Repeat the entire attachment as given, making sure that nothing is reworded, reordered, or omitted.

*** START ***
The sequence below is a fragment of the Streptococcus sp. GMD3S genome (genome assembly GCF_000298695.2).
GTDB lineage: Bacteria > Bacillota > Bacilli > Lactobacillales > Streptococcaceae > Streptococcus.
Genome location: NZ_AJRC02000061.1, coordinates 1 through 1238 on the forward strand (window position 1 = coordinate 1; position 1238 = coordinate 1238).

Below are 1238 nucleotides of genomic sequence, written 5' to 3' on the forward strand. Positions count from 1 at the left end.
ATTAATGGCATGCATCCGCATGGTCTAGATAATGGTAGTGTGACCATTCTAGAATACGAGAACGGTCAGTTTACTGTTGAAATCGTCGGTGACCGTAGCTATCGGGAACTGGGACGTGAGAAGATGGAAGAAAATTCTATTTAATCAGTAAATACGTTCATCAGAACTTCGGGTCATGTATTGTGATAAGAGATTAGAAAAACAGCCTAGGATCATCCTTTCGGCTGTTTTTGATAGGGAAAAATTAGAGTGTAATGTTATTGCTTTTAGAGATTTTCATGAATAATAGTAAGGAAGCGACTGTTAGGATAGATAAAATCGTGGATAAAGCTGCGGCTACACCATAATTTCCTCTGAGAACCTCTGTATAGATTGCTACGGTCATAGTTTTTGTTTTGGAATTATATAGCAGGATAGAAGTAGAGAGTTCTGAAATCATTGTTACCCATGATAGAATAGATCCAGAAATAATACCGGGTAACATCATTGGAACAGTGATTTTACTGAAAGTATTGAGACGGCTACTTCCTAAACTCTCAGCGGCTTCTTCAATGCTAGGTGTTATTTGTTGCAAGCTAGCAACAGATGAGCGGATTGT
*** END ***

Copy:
The sequence below is a fragment of the Streptococcus sp. GMD3S genome (genome assembly GCF_000298695.2).
GTDB lineage: Bacteria > Bacillota > Bacilli > Lactobacillales > Streptococcaceae > Streptococcus.
Genome location: NZ_AJRC02000061.1, coordinates 1 through 1238 on the forward strand (window position 1 = coordinate 1; position 1238 = coordinate 1238).

Below are 1238 nucleotides of genomic sequence, written 5' to 3' on the forward strand. Positions count from 1 at the left end.
ATTAATGGCATGCATCCGCATGGTCTAGATAATGGTAGTGTGACCATTCTAGAATACGAGAACGGTCAGTTTACTGTTGAAATCGTCGGTGACCGTAGCTATCGGGAACTGGGACGTGAGAAGATGGAAGAAAATTCTATTTAATCAGTAAATACGTTCATCAGAACTTCGGGTCATGTATTGTGATAAGAGATTAGAAAAACAGCCTAGGATCATCCTTTCGGCTGTTTTTGATAGGGAAAAATTAGAGTGTAATGTTATTGCTTTTAGAGATTTTCATGAATAATAGTAAGGAAGCGACTGTTAGGATAGATAAAATCGTGGATAAAGCTGCGGCTACACCATAATTTCCTCTGAGAACCTCTGTATAGATTGCTACGGTCATAGTTTTTGTTTTGGAATTATATAGCAGGATAGAAGTAGAGAGTTCTGAAATCATTGTTACCCATGATAGAATAGATCCAGAAATAATACCGGGTAACATCATTGGAACAGTGATTTTACTGAAAGTATTGAGACGGCTACTTCCTAAACTCTCAGCGGCTTCTTCAATGCTAGGTGTTATTTGTTGCAAGCTAGCAACAGATGAGCGGATTGT